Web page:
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The U.S. is intensifying the hunt for bribes paid overseas and is warning corporations to cooperate — or else.
Using funds from the billions of dollars seized from criminals, the government is committing more agents, attorneys and accountants to the mission. With 40 new lawyers and FBI agents dedicated to foreign-bribery probes, investigators have begun working out of specialized anti-bribery units across the country as they chase hard-to-get evidence about crooked deals in Asia, Africa and South America. “We’re trying to leverage” companies into reporting suspected bribes by their workers “because often only they have the ability to get that information,” Assistant U.S. Attorney General Leslie Caldwell said in an interview. “We expect that with new agents and our prosecutors out there,” companies “will think significantly about self-reporting.” The Justice Department’s move to bolster its forces under the Foreign Corrupt Practices Act echoes a different buildup of white-collar law enforcement a decade ago, which kicked off the biggest U.S. crackdown on insider trading. Back then, as prosecutors opened dozens of probes that rattled Wall Street, the FBI added agents and the Justice Department turned to wiretaps and informants in its push to infiltrate crooked trading rings. Now, the Justice Department is promising to deliver new bribery cases, escalating its use of such tools while demanding that corporations come clean.
“I’m a big fan of all sorts of tactics, including wiretaps, to build a case,” George Khouzami, the assistant special agent in charge of the Federal Bureau of Investigation’s New York office, said in an interview. “We’ve had significant success in recent public corruption cases where it’s easy to play the tape and prove the crime. Why wouldn’t we take advantage of that now when doing FCPA cases?” The government has won some heavy penalties from companies under the FCPA, which makes it illegal for U.S. companies and those working for them to pay bribes to win overseas business. Since 2005, the U.S. has collected more than $4 billion in fines from foreign companies and more than $1.8 billion from U.S. firms. But the U.S. has had mixed success against individuals. While dozens of bribe payers have been convicted over the years, the U.S. in 2012 dismissed the biggest prosecution of individuals accused of foreign bribery after failing at a trial against 10 defendants. It was the first time the government used an undercover sting operation to charge violations of the FCPA. In 2014, the department reached accords with seven companies, including a $772 million case against Alstom SA. The department last year resolved the fewest number of FCPA cases since 2006 — two corporate settlements and six individual prosecutions. The drop came as the department shifted its focus to pursuing bigger prosecutions. One current probe focuses on Wal-Mart Stores Inc., which in 2011 disclosed possible violations in Mexico to the Justice Department and Securities and Exchange Commission. The company has said it’s cooperating. The U.S. prosecuted about 80 FCPA cases from 2005 to 2015, Khouzami said.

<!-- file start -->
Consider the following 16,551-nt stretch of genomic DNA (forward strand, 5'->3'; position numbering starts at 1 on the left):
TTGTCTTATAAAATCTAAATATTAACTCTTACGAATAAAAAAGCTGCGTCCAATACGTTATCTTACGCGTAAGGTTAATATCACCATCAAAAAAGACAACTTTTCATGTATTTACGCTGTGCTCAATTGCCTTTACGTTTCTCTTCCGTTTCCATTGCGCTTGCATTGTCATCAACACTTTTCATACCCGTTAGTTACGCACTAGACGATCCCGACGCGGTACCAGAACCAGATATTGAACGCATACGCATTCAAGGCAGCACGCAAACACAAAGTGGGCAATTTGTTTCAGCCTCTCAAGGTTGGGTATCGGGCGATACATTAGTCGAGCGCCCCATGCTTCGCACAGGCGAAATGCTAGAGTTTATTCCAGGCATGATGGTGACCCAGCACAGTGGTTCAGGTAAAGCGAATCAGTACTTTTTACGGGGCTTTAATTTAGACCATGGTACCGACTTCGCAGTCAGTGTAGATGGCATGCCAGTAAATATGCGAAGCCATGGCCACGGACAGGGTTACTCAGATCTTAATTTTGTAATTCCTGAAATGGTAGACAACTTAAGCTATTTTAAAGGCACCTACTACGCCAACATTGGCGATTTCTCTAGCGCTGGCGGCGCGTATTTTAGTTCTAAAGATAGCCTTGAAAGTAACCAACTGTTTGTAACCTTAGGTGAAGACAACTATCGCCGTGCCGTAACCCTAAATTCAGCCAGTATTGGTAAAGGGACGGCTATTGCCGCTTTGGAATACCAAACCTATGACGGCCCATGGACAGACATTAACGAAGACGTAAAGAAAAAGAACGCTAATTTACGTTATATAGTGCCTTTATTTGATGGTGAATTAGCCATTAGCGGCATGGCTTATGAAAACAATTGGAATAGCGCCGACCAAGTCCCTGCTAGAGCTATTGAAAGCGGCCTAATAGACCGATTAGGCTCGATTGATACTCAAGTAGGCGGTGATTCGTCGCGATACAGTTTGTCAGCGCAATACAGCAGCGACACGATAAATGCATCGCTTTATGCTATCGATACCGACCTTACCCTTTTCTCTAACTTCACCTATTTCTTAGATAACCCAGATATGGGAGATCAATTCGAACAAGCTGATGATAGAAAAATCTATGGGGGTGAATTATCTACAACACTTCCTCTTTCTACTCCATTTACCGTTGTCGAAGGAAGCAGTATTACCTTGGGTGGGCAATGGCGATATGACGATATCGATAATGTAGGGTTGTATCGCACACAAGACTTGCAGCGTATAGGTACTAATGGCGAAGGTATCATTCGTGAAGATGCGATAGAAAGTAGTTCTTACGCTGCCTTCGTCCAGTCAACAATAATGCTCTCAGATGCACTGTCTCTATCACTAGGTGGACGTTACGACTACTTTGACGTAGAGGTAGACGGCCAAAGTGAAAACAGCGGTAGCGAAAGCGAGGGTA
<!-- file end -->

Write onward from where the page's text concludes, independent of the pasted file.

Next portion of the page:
“That’s over ten years, and you may wonder why so few?” he said. “A lot of these cases were not addressed because we didn’t have adequate resources to investigate them.” The Justice Department’s FCPA unit has grown to 29 line attorneys from 19, with six supervisors, Andrew Weissmann, chief of the fraud section, said Tuesday during a speech at a Global Investigations Review conference in Washington. Prosecutors in Washington are aided by 30 agents in New York, Los Angeles and elsewhere.
“It will be the largest it’s ever been in the fraud section’s history,” Weissmann said. FBI agents working out of Los Angeles will focus on transactions in Asia, investigators in Washington will scrutinize government contracts, New York-based agents will examine Wall Street banks, and those in Texas will probe the oil industry, Caldwell said. The U.S. is also stepping up its cooperation with other countries. Companies that self-disclose are typically seeking lesser penalties from the government. The new self-disclosure initiative may make it less likely that companies will voluntarily reveal wrongdoing to the Justice Department, said Mike Koehler, a law professor at Southern Illinois University who writes the FCPA Professor blog. Because the government is demanding complete cooperation, companies may be reluctant to come forward, he said.
“Were trying to change the conversation in the boardroom,” Caldwell said. “If they don’t self-report and we find out about it in a year, and they decided that they would only cooperate if the government comes calling, we want them to understand they’re not going to get credit from us.”